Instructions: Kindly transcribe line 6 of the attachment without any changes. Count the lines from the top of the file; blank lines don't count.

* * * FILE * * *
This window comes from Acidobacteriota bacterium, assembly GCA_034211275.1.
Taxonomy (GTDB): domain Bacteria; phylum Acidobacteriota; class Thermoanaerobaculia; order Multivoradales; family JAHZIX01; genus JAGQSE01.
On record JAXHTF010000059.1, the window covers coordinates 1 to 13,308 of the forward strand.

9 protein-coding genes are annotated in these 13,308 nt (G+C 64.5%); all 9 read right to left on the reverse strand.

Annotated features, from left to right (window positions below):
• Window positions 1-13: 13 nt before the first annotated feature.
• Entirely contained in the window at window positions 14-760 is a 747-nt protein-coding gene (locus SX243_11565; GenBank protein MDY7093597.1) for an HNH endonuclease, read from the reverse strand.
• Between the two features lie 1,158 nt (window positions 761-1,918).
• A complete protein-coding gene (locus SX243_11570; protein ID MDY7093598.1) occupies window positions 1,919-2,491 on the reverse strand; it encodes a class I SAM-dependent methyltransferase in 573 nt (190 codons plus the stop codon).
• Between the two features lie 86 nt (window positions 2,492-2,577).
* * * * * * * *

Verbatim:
• Window positions 1-13: 13 nt before the first annotated feature.